James turned toward the bus, which already had its engine revved up and was preparing to roll out. Then he looked back at his pals. "Be sure to let these Riverside chumps know who's boss. And if any of their team gets in your face--"

"We'll give 'em extra shit just for you, man", Tom responded.

James smiled, giving them a quick wave and bounding onto the Bay Harbor bus, surprising both driver and passengers.

As the bus pulled out and headed back home, the remaining five boys toasted James and reinforced their solidarity in staying true to his request to behave as belligerent bastards in his absence. After a few more toasts and lude jokes, the large stash of little bottles was empty. Tom then said one word which usually announced that it was time to head off to the local Denny's or Big Boy, or wherever else they had targeted.


The rest of the group roared their approval. "Yeah!!!"

* * * * *

Tom looked over the menu at the all-night diner and pretended to consider the "Breakfast- Anytime!" page. "Soooo...tell me", he said to the waitress, who appeared to be either of high school age or a recent graduate, "what would be good for a strapping lad to have when he's fresh from a victory over the local swim team?"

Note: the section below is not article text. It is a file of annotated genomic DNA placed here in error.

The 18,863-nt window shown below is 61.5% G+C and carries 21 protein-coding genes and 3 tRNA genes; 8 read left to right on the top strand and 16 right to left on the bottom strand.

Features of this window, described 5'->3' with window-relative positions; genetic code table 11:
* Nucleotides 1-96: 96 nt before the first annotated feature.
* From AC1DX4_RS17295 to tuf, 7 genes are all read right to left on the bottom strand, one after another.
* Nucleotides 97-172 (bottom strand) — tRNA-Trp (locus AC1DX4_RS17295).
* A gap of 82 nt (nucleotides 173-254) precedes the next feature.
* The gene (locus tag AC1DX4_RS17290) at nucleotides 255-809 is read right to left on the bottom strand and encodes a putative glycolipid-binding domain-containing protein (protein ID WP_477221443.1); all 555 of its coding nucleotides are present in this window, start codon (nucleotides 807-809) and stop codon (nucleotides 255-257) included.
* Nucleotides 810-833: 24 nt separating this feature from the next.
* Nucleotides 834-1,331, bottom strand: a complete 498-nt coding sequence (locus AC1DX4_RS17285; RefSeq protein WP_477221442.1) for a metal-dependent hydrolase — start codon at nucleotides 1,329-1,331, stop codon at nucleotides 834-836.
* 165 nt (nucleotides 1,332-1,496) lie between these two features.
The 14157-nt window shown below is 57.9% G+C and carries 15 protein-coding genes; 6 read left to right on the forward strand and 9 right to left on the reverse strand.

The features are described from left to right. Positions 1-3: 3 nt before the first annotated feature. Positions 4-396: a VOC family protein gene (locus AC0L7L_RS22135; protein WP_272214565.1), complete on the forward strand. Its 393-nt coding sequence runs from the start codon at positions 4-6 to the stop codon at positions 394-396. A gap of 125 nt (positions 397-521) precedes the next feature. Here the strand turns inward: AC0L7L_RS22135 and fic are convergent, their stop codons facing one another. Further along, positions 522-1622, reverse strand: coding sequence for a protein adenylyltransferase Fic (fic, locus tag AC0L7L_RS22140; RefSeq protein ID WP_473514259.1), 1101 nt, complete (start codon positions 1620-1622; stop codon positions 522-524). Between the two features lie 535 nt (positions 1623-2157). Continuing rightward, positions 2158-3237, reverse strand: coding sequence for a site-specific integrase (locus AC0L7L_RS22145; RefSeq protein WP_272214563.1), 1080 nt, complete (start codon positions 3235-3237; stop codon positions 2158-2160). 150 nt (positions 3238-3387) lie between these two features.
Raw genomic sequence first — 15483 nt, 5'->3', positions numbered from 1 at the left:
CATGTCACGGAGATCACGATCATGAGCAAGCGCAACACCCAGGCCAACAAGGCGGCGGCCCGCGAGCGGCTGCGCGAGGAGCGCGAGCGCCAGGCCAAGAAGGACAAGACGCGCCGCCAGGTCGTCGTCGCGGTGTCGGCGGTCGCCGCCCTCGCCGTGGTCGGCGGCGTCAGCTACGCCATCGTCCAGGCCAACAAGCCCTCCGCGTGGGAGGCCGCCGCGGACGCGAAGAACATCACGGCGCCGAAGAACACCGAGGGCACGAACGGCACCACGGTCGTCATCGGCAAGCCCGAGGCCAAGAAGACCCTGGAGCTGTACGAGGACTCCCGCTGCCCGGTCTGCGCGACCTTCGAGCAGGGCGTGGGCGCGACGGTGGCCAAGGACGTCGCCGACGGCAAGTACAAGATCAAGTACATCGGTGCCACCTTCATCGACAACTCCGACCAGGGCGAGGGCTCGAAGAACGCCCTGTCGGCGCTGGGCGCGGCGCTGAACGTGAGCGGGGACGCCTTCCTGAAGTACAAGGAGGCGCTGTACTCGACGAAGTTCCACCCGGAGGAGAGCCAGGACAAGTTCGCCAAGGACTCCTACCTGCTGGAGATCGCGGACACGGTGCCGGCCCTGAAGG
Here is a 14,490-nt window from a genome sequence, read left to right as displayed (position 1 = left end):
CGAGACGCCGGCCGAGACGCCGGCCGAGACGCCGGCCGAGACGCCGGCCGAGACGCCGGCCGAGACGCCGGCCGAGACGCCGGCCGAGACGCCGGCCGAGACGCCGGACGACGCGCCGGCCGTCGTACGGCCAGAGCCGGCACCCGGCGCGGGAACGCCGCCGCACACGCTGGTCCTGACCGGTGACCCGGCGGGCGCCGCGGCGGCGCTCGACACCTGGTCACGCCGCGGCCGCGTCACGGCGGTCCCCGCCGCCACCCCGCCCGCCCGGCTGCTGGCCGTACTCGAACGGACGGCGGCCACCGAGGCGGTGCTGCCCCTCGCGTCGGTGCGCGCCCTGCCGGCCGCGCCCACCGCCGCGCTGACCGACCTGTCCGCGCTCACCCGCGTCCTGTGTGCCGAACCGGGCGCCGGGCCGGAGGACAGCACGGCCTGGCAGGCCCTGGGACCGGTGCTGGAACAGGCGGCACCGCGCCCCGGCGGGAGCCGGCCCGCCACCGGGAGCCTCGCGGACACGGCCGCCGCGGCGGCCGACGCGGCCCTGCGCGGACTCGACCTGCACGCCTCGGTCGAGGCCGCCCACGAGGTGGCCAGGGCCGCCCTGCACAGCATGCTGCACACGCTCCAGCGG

The girl rolled her pen back and forth between thumb and forefinger as it hovered over her order pad. "A sense of humility", she deadpanned.

Tom peered over the top of the menu. "Does that come with hash browns?"

Adam and Eric turned to each other, laughing uproariously at Tom's retort. Jeremy and Gordy exchanged a look that said they too thought the jab was funny, but being mutually sober helped them to restrain their reactions.

Across the diner, seven members of the local swim team sat at an adjoining table and booth. All but one wore their letterman's jackets, all seven of them wore expressions of disgust and repressed rage. Whether or not they were friends with the young waitress, the rival athletes had plenty to be steamed about as the five Sailors took every possible moment to remind all within earshot that they had just beaten the local school heroes. And given the way their voices carried, anyone inside the building was within earshot.

Jeremy was in rare form as he found that anything in front of him served as a handy prop to reiterate the Sailors' athletic superiority by visual example. "Ah, a short stack of pancakes", he crowed as the young waitress returned with their orders. "Kind of like a REAL stack of pancakes--but just not quite good ENOUGH!" He turned to his teammates for their agreement. "I mean, they TRY to be a full stack of pancakes, but they don't quite cut it. Poor little underachieving pancakes."